A Twitter welcome to @PortCityBrew, Port City Brewing, an artisinal brewery coming to Alexandria, Virginia, in late 2010.
  • 2010.05.31
    A pizza restaurant magazine urges pizzeria owners to cheat its beer customers with short pints and excess foam.
  • 2010.05.31
    For Memorial Day: Summer grilling recipes, and Imperial Pilsner as a beer mate: From chef/author Lucy Saunders:
  • 2010.05.30
    Summer light reading? "Duke Ellington's America" by Harvey Cohen. 688 pages. Reviewed by Washington Posts's Jonathan Yardley:
  • 2010.05.30
    Pub etiquette: what to do/say when your pint of beer is bad. From beer-book author Pete Brown:
  • 2010.05.30
    Summer light reading? "Last Call: The Rise and Fall of Prohibition" by Daniel Okrent. Reviewed in the New York Times:
  • Clamps and Gaskets is a weekly wrap-up of stories  not posted at Yours For Good Most deal with beer (or wine, or whisky); some do not. But all are brief, and many are re-posts from my Twitter account:
  • The Clamps and Gaskets graphic was created by Mike Licht at NotionsCapital.

Sunday, June 13, 2010

Beer for Beginners

The smells and sounds of a recent moonlit early morning brought about a visceral memory. Of all things, it was of long-ago childhood summers, when as a paperboy, I would awake before sunrise to deliver the Washington Daily News (itself now only a memory).

When a person's avocation becomes a vocation, the reasons why one appreciated the thing in the first place can become obscured. An occasional refreshment is required.  For me, that can be sipping a good beer. If I'm lucky, that simple (?) act can bring back a memory of a thrill when, years ago, I first understood the beauty of good beer.

Next week, I'll be teaching Beer For Beginners, a seminar sponsored by Giramondo Wine Adventures. It would be a visceral victory if I could help the participants —most of whom prefer wine— to understand, and maybe, experience, that pleasure of a good beer.

Beer Class for Beginners
conducted by GiraMondo Wine Adventures

Tuesday, June 15 - 06:30 PM to 08:00 PM
Hilton Embassy Row
2015 Massachusetts Ave, NW
Washington, D.C.

Beer in the Whittemore House


What is beer? How is it produced?
The 4 basic styles of beer.
What are the flavors of beer?
How does one critically taste beer? Is it like tasting a wine?
Beer and food pairing: is beer the 'new' wine?
As with food, FRESHNESS is paramount.

Beer Selection

Heavy Seas Clipper Fleet Marzen (Lager)
Victory Prima Pils (Lager)
Brooklyn Local 1 (Belgian-style)
Duchesse de Bourgogne (Belgium)
Augustiner Maximator (Dark Beer)
Brooklyn Brown Ale (Dark Beer)
Heavy Seas Mutiny Fleet Loose Cannon (Hops)
Green Flash Brewing IPA (Hops)

We will taste great beers from around the world with Beer Master Tom Cizauskas who is also a renowned beer speaker having presented at tastings, festivals, and breweries. Stay tuned for the beer selection that will include craft beers of different styles and origins!

The tasting will be accompanied by a selection of cheeses, donated by Cabot Dairy of Vermont.
GiraMondo Wine Adventures.

Caveat lector: As a representative for Select Wines, Inc. of northern Virginia, I sell the beers of Brooklyn and Heavy Seas.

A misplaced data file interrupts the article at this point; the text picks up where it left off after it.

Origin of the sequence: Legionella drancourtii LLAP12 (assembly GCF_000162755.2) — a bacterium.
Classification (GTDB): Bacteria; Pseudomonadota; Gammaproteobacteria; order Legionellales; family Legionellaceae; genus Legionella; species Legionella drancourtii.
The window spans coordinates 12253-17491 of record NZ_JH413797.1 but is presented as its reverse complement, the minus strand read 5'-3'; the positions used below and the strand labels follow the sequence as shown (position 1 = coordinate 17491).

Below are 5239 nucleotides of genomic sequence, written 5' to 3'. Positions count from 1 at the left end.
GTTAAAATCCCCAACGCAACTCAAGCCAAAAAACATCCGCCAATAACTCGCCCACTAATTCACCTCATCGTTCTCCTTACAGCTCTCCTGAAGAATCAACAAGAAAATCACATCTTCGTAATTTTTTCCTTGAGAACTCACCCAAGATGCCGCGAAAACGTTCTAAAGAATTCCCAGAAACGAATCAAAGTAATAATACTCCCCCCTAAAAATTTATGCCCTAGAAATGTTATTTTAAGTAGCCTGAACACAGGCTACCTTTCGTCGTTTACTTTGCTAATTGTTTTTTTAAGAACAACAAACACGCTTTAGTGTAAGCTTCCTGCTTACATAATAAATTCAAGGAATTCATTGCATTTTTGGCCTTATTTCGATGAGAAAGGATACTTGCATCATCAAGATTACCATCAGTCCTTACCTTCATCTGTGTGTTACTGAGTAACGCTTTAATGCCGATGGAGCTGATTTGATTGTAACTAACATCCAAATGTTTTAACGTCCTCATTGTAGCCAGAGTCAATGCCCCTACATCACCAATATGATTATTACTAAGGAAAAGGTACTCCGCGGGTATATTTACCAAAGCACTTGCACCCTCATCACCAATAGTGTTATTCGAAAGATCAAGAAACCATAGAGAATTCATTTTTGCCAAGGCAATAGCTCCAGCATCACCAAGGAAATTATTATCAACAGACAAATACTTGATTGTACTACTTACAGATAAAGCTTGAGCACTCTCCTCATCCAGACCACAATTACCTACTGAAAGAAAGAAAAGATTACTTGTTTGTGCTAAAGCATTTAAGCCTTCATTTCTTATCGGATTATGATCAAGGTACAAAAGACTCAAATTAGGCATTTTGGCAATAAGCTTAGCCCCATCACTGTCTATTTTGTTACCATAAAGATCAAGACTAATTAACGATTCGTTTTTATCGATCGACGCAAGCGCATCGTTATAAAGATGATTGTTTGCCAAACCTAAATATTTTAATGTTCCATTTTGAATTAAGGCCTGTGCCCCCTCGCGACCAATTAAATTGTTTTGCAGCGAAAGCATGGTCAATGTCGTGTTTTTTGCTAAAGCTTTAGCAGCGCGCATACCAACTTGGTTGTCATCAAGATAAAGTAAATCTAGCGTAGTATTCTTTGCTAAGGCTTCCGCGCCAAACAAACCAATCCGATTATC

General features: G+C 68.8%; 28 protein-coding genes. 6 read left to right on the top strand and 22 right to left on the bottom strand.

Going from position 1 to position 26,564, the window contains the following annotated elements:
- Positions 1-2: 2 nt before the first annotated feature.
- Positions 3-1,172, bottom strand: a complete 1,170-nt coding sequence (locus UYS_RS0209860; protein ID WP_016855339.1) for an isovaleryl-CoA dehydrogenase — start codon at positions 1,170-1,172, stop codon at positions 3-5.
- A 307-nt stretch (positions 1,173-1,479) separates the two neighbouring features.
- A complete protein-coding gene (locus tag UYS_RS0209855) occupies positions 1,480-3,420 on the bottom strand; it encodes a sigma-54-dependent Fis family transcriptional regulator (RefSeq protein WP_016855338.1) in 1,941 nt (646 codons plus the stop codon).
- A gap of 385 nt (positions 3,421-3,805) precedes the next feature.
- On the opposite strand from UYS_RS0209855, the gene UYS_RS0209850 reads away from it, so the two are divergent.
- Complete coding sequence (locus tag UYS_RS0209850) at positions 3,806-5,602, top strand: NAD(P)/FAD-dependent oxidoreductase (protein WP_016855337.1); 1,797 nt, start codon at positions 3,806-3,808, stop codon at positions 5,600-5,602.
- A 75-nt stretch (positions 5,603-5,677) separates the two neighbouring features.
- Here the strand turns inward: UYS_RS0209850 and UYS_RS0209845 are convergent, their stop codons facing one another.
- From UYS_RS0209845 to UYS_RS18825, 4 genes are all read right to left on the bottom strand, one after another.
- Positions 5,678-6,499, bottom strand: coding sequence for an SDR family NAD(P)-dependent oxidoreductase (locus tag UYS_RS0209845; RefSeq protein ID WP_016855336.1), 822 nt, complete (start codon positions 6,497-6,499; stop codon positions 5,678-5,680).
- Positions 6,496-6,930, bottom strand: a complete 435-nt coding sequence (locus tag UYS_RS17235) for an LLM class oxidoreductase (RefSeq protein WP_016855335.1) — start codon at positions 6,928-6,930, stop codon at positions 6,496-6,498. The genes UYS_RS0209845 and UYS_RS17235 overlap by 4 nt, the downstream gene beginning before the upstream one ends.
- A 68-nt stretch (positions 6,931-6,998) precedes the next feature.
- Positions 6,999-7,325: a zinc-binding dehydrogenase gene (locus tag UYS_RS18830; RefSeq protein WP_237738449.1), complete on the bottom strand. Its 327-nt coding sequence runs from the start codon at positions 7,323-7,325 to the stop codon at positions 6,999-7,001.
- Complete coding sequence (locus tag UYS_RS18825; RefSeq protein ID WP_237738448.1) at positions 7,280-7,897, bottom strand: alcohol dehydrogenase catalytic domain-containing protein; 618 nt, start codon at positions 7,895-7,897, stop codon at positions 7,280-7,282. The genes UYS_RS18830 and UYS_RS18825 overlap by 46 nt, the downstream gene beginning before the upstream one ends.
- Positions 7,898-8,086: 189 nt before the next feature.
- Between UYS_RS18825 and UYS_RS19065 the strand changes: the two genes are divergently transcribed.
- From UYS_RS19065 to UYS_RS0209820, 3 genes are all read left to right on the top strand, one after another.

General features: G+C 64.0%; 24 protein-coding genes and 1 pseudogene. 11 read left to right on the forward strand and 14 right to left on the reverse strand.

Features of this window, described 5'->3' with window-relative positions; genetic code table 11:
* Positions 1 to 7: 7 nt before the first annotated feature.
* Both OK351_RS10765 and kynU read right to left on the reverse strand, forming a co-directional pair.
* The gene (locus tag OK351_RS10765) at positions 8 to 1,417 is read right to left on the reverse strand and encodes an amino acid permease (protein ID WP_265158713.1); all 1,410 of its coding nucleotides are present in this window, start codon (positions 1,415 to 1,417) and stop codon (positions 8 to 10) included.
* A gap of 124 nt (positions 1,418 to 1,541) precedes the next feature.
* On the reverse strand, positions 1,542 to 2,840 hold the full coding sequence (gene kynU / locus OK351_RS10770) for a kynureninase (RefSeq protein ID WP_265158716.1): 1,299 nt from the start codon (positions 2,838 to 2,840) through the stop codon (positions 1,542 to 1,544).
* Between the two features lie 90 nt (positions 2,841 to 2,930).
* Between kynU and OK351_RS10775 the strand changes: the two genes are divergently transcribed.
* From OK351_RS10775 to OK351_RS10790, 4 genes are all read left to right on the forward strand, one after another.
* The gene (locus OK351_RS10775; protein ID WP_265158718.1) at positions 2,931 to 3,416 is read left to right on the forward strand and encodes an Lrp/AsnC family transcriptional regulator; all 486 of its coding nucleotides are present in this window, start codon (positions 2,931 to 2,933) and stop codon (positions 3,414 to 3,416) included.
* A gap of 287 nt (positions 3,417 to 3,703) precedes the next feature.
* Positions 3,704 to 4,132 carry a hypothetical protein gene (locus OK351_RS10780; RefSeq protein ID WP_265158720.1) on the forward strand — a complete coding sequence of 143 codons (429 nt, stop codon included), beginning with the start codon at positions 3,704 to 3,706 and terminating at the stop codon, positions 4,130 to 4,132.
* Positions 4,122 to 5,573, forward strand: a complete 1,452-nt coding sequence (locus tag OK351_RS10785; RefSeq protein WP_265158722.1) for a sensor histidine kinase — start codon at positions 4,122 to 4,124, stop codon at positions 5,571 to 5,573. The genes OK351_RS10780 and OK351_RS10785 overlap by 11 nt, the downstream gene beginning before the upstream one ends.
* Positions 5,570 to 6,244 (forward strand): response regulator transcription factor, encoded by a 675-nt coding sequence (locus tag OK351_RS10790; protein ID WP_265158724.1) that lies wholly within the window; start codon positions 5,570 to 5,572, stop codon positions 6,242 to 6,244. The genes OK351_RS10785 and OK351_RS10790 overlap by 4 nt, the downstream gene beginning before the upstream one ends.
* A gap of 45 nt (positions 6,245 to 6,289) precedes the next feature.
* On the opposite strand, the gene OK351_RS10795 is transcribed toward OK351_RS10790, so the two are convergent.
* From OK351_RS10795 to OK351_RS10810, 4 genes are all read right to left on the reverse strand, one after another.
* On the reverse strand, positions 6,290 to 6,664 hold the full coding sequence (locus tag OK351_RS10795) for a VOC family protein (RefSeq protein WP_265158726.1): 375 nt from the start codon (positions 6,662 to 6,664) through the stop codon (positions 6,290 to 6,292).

Saturday, June 12, 2010

Pic(k) of the Week: Beer al fresco

Beer ...

Sometimes, it's not about the yeast strain, or the barley type, or the hop varietal.

Sometimes, it's not about the IBUs, or the OGs, or the SRMs, or the ABVs.

Sometimes, it's not about the latest and the greatest ... but simply about sharing beautiful beer on a beautiful day.

beers on deck

And, so it was on on a drop-dead gorgeous Saturday afternoon, outside on the deck at Legend Brewing Company, overlooking the James River, in Richmond, Virginia.

Two beer drinkers, with their dopplebock and 'Belgian-style' pale ale. That's what it's all about. Now, cue Burt Bacharach.

  • Pic(k) of the Week: one in a weekly series of personal photos, usually posted on Saturdays, and often of a 'good fermentable' as subject.
  • Repeating myself: I posted this once before, but not as a Pic(k) of the Week. I think it catches the essence of my "love affair with beer."

Saturday, June 05, 2010

Pic(k) of the Week: Will Work for Beer?

Falls Church, Virginia, will soon be home to a brand spanking new brewpub & restaurant. The Mad Fox Brewing Company is scheduled to open in July 2010. It will be the only brewpub in Falls Church proper * and indeed the only brewery ever in the city.

Will work for beer?

Pictured, left to right:
  • Executive Chef Russell Cunningham (past of Agraria and Dupont Grill, among others, in Washington, D.C.)
  • General Manager Bruce Higgs
  • investor Randy Barnette
  • Brewmaster Bill Madden
YFGF has posted often about Mr. Madden, a doyen of Washington D.C. area brewers. As a principal of Mad Fox, he now will be able to do it his way.

  • * Sweetwater Tavern of Merrifield, Virginia, has a Falls Church address but actually lies outside of the city in Fairfax County.
  • A brewpub is a restaurant that includes a brewery on its premises. Since a brewpub combines the functions of manufacturer, distributor, and retailer —three functions that most US states keep separate by laws collectively known as the 'three-tier system'— brewpubs exist as special legal exemptions.
  • Pic(k) of the Week: one in a weekly series of personal photos, usually posted on Saturdays, and often of a 'good fermentable' as subject.